Like Jess, Charlie struggled with mood swings and low self-esteem, which had a knock-on effect on her relationship. "I didn’t notice any changes in my body but my brain was a mess. I’d wake up angry and upset without a reason for it," she explains. "You can imagine how a person who thinks of themselves like that for no reason [can impact the state of] a relationship."
Since having the coil (IUD) removed and going back to condoms, Charlie says she and her boyfriend have managed to get back on track. "I got the coil taken out to save myself and my relationship. The way it changed me wasn’t good for either of us," she explains.
Hormonal contraception is notorious for giving women a hard time psychologically. Symptoms like depression and mood swings are commonly cited by women who are on LARC such as variations of the contraceptive pill, implant, injection or hormonal coil. Though these side effects are well understood, they’re often framed as a small price for women to pay in exchange for relieving the worry of unwanted pregnancy. This attitude, however, fails to recognise the severity of these symptoms in real-world situations.
Relate counsellor and sex therapist Tamara Hoyton tells Refinery29 that she sees a lot of patients who are struggling with the side effects of contraception, like depression and mood swings, which have a profound effect on their romantic relationships.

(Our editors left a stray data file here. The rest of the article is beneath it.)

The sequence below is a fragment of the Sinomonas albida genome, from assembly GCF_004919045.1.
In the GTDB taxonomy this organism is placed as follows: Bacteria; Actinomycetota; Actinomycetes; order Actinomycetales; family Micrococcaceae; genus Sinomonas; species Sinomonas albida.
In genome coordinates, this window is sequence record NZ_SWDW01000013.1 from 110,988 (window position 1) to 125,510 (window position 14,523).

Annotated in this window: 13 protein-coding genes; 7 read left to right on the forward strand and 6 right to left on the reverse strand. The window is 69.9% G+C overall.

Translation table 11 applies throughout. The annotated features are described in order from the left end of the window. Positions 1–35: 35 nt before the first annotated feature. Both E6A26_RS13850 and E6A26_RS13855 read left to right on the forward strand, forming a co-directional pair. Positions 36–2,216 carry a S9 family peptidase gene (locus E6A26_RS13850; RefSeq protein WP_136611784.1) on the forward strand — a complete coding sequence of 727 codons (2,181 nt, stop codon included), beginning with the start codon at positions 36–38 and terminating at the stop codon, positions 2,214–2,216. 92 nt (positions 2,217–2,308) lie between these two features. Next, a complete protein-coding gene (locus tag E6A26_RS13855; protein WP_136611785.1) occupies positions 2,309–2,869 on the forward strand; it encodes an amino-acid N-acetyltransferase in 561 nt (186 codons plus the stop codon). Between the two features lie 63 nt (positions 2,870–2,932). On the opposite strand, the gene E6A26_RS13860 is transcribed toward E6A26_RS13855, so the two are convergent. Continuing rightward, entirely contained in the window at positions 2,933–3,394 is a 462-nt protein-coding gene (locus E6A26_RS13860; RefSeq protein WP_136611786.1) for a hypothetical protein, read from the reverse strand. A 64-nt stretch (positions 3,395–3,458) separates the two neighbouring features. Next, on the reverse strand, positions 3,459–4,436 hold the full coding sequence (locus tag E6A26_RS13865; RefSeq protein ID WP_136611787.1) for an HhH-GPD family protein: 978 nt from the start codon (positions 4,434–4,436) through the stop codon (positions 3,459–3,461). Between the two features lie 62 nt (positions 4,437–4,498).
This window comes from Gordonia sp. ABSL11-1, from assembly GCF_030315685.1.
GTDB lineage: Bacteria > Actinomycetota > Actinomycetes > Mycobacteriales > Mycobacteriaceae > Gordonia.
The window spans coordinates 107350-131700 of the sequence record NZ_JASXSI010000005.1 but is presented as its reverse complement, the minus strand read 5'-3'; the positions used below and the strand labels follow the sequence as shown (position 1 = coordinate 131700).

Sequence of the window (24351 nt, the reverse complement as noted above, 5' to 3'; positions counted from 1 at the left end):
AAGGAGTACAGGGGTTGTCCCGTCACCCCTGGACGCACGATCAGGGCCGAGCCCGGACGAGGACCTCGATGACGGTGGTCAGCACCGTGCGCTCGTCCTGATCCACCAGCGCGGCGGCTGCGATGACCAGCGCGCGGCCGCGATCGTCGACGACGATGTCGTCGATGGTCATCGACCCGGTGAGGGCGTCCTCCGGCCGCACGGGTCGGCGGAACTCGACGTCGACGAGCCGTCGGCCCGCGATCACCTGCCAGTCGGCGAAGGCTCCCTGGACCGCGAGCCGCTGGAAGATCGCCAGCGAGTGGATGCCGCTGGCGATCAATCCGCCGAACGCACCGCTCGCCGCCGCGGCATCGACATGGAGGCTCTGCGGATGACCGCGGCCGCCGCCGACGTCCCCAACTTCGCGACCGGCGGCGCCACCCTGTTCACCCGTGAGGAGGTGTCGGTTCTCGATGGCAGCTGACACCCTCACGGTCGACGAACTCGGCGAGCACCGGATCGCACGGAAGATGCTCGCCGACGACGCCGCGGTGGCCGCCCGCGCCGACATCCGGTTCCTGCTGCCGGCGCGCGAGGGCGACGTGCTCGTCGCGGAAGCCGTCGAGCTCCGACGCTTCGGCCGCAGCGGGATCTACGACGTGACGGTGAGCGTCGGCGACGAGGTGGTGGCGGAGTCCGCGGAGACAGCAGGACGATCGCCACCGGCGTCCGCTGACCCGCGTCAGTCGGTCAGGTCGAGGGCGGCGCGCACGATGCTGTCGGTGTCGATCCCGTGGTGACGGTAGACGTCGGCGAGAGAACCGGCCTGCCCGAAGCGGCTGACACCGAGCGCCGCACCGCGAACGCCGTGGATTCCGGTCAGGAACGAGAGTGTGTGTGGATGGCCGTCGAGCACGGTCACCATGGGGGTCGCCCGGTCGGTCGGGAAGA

"Experiencing depression and mood swings will impact your relationship with yourself," she says. "If you're struggling with mood swings [while in a relationship], you may hear yourself saying things that you might not be terribly proud of later. That can impact on your self-esteem first of all, but it also impacts your whole relationship as it affects the sense of trust." This sense of unpredictability can make everyone in the relationship feel wobbly.
If these kinds of feelings are dominating a relationship, Hoyton says it’s unsurprising that many women would want to remove the source – in this case, their contraception.
However, contraceptive side effects in themselves aren’t solely to blame. Many women surveyed by Stowe Family Law pointed out that, often, the men they were with lacked empathy towards how hormonal contraception was affecting them and knew little about it. In the same research, nearly a quarter of women said their partner does not understand the physical and emotional struggles caused by their hormones.
Hoyton notes that because of this, as well as the lack of a 'male pill', a lot of women are not only burdened with the task of choosing and sorting out contraception in their relationship but also face the side effects alone.
"It’s important for a long-term partner to be involved in talking about contraceptive options so women don't automatically assume all the responsibility for it," she says. "Contraception is something that affects each party in the relationship's health, and that can feel like a big responsibility. It’s nice to have your partner help and share some of that weight."
Being forced or pressured to change contraceptives by a partner is a form of abuse. In some cases, partners are not always looking out for you. They might insist on changing contraceptives to be in charge and take control.
TAMARA HOYTON, COUNSELLOR AND SEX THERAPIST
That said, all current LARC is for women and it’s ultimately a woman's decision what goes inside her body, particularly when some contraceptives are so invasive. When it is not her decision, more sinister intentions around contraception can come into play.